Japan raises age of consent from 13 to 16 years old



Japan’s age of consent has been raised from 13, among the world’s lowest, to 16 years old as lawmakers passed key reforms to sex crime legislation on Friday, June 16.


The reforms, which also clarify rape prosecution requirements and criminalise voyeurism, cleared parliament’s upper house in a unanimous vote.


Campaigners welcomed the reforms, with the Tokyo-based group Human Rights Now calling them “a big step forward”.


The lifting of the age of consent in particular will “send a message to society that sexual violence by adults against children is unacceptable”, the group said in a statement.


The age of consent below which sexual activity is considered statutory rape is 16 in Britain, 15 in France, and 14 in Germany and China.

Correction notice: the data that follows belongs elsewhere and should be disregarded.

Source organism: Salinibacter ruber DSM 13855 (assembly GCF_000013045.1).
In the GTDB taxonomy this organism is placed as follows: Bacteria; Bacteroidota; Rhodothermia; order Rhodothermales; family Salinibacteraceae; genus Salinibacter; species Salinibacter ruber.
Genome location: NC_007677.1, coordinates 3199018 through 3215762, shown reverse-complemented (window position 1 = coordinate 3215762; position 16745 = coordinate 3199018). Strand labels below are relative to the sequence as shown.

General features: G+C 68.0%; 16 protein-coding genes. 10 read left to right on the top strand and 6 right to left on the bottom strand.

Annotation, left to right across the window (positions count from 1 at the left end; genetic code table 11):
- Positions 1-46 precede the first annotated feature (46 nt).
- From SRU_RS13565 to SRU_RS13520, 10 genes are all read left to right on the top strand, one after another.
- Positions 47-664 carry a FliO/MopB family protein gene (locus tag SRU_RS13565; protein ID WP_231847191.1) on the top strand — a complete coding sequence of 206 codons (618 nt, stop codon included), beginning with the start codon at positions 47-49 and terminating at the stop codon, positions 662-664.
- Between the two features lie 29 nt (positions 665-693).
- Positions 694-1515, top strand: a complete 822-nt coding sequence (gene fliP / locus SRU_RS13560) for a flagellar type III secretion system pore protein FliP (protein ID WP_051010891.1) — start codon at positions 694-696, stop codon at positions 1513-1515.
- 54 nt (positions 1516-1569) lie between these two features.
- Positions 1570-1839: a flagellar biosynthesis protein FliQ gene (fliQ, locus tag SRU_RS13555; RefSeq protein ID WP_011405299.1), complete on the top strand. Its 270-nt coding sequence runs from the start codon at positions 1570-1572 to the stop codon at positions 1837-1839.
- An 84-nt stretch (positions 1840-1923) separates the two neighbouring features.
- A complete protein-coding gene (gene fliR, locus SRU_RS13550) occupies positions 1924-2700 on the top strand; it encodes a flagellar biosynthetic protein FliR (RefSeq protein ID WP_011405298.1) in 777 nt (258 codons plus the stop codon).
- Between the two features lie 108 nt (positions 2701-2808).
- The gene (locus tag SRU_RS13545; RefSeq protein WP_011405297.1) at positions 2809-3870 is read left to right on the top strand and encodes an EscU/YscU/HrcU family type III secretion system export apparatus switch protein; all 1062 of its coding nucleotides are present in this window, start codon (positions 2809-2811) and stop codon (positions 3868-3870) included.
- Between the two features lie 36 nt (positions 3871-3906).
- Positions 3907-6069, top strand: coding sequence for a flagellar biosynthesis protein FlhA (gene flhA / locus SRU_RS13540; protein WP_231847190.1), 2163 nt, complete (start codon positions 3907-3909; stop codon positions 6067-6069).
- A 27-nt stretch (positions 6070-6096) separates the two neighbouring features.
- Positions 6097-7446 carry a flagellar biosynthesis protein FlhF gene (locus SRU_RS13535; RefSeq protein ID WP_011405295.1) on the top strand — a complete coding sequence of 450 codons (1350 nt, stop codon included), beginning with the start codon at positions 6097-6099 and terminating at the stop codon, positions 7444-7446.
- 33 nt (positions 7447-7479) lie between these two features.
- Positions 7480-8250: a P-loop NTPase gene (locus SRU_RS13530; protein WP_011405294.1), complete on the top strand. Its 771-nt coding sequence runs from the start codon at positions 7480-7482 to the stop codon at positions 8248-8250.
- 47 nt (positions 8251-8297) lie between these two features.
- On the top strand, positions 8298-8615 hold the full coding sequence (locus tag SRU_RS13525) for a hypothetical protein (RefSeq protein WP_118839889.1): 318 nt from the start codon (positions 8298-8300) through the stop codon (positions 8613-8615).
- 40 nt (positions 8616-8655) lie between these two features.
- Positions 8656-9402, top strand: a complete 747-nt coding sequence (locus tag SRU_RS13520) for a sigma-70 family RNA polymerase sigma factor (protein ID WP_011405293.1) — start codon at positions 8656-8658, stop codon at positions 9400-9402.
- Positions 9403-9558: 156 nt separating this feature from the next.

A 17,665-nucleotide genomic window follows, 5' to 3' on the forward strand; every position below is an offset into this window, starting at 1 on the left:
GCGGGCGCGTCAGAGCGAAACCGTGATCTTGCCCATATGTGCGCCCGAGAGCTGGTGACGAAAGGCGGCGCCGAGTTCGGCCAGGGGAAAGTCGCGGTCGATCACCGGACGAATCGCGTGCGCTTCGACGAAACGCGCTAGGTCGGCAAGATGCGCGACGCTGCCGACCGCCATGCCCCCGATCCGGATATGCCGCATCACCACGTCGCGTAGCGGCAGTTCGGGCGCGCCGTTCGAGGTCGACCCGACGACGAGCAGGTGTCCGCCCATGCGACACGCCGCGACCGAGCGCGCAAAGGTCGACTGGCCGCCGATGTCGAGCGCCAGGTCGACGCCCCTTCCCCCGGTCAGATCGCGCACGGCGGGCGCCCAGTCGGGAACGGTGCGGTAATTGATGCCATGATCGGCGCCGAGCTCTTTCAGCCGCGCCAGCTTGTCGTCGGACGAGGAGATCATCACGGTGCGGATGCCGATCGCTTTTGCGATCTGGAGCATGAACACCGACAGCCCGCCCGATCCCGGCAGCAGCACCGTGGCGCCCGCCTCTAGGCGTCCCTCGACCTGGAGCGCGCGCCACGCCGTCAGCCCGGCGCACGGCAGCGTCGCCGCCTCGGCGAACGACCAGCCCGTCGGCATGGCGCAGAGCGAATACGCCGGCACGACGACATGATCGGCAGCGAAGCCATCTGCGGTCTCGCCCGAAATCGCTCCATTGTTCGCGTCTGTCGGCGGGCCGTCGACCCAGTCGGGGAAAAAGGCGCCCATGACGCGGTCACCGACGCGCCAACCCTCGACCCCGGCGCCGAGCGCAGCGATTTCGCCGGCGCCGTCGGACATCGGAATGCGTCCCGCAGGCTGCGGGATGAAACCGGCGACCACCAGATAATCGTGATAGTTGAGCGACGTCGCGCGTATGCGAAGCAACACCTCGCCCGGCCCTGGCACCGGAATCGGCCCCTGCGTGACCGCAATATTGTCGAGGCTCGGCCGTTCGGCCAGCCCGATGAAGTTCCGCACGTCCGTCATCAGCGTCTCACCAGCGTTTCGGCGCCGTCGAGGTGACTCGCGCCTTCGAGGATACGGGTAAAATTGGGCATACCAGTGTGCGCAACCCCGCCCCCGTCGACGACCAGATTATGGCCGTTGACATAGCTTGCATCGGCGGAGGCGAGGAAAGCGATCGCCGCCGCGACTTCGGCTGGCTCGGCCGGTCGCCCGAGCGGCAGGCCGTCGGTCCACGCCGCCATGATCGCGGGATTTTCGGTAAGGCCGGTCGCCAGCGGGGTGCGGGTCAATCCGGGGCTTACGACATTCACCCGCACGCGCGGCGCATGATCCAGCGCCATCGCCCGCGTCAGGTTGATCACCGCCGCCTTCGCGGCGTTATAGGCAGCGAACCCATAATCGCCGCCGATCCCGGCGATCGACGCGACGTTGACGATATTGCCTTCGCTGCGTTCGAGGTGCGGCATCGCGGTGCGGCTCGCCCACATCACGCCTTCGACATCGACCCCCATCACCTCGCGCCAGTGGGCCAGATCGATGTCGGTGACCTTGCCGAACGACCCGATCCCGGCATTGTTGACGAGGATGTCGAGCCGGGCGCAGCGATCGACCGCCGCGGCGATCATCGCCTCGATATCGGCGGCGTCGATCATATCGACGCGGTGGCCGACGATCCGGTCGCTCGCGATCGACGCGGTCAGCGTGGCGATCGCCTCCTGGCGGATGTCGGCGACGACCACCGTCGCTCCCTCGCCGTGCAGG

Japan’s had been unchanged since 1907, with children aged 13 and above deemed capable of consent.


In practice, however, across many parts of the country regional ordinances banning “lewd” acts with minors were sometimes seen as effectively raising the age of consent to 18.


Under the new law, teen couples no more than five years apart in age will be exempt from prosecution if both partners are over 13.


Japan last revised its criminal code on sexual offences in 2017, for the first time in more than a century, but campaigners said the reforms were insufficient.

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